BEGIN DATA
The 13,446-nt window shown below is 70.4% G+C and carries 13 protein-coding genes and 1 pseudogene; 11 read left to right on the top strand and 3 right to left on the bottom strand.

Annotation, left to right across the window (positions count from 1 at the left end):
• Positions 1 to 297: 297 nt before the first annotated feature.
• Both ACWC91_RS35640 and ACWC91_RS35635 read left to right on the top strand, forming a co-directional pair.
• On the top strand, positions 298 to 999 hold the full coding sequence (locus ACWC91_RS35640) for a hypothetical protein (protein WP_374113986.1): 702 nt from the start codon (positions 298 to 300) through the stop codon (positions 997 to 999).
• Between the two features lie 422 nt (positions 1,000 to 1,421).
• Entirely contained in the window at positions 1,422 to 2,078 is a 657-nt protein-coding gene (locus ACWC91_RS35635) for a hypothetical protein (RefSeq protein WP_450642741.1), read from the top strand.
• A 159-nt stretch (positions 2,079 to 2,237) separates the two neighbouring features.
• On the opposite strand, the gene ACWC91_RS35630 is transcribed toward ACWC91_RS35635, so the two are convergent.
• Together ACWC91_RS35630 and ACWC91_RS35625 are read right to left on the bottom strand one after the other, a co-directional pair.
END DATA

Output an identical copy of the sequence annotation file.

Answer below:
The 13,446-nt window shown below is 70.4% G+C and carries 13 protein-coding genes and 1 pseudogene; 11 read left to right on the top strand and 3 right to left on the bottom strand.

Annotation, left to right across the window (positions count from 1 at the left end):
• Positions 1 to 297: 297 nt before the first annotated feature.
• Both ACWC91_RS35640 and ACWC91_RS35635 read left to right on the top strand, forming a co-directional pair.
• On the top strand, positions 298 to 999 hold the full coding sequence (locus ACWC91_RS35640) for a hypothetical protein (protein WP_374113986.1): 702 nt from the start codon (positions 298 to 300) through the stop codon (positions 997 to 999).
• Between the two features lie 422 nt (positions 1,000 to 1,421).
• Entirely contained in the window at positions 1,422 to 2,078 is a 657-nt protein-coding gene (locus ACWC91_RS35635) for a hypothetical protein (RefSeq protein WP_450642741.1), read from the top strand.
• A 159-nt stretch (positions 2,079 to 2,237) separates the two neighbouring features.
• On the opposite strand, the gene ACWC91_RS35630 is transcribed toward ACWC91_RS35635, so the two are convergent.
• Together ACWC91_RS35630 and ACWC91_RS35625 are read right to left on the bottom strand one after the other, a co-directional pair.